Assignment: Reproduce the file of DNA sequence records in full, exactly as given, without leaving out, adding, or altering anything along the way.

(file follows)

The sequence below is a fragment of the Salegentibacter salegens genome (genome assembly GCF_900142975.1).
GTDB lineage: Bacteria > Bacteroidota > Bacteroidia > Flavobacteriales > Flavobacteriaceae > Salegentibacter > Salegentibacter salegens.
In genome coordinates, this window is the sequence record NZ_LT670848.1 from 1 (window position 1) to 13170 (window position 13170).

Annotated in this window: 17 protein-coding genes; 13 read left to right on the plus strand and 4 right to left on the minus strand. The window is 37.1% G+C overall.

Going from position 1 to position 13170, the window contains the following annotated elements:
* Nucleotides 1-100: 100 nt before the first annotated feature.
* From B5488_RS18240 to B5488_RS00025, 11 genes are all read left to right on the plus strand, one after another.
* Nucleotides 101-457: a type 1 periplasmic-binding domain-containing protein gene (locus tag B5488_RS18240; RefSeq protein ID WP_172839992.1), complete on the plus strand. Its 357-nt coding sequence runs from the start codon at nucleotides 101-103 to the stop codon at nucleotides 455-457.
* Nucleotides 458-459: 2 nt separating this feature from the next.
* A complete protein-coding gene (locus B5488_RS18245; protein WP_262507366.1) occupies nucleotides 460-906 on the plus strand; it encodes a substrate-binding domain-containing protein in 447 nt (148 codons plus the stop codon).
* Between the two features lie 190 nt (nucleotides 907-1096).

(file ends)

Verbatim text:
The sequence below is a fragment of the Salegentibacter salegens genome (genome assembly GCF_900142975.1).
GTDB lineage: Bacteria > Bacteroidota > Bacteroidia > Flavobacteriales > Flavobacteriaceae > Salegentibacter > Salegentibacter salegens.
In genome coordinates, this window is the sequence record NZ_LT670848.1 from 1 (window position 1) to 13170 (window position 13170).

Annotated in this window: 17 protein-coding genes; 13 read left to right on the plus strand and 4 right to left on the minus strand. The window is 37.1% G+C overall.

Going from position 1 to position 13170, the window contains the following annotated elements:
* Nucleotides 1-100: 100 nt before the first annotated feature.
* From B5488_RS18240 to B5488_RS00025, 11 genes are all read left to right on the plus strand, one after another.
* Nucleotides 101-457: a type 1 periplasmic-binding domain-containing protein gene (locus tag B5488_RS18240; RefSeq protein ID WP_172839992.1), complete on the plus strand. Its 357-nt coding sequence runs from the start codon at nucleotides 101-103 to the stop codon at nucleotides 455-457.
* Nucleotides 458-459: 2 nt separating this feature from the next.
* A complete protein-coding gene (locus B5488_RS18245; protein WP_262507366.1) occupies nucleotides 460-906 on the plus strand; it encodes a substrate-binding domain-containing protein in 447 nt (148 codons plus the stop codon).
* Between the two features lie 190 nt (nucleotides 907-1096).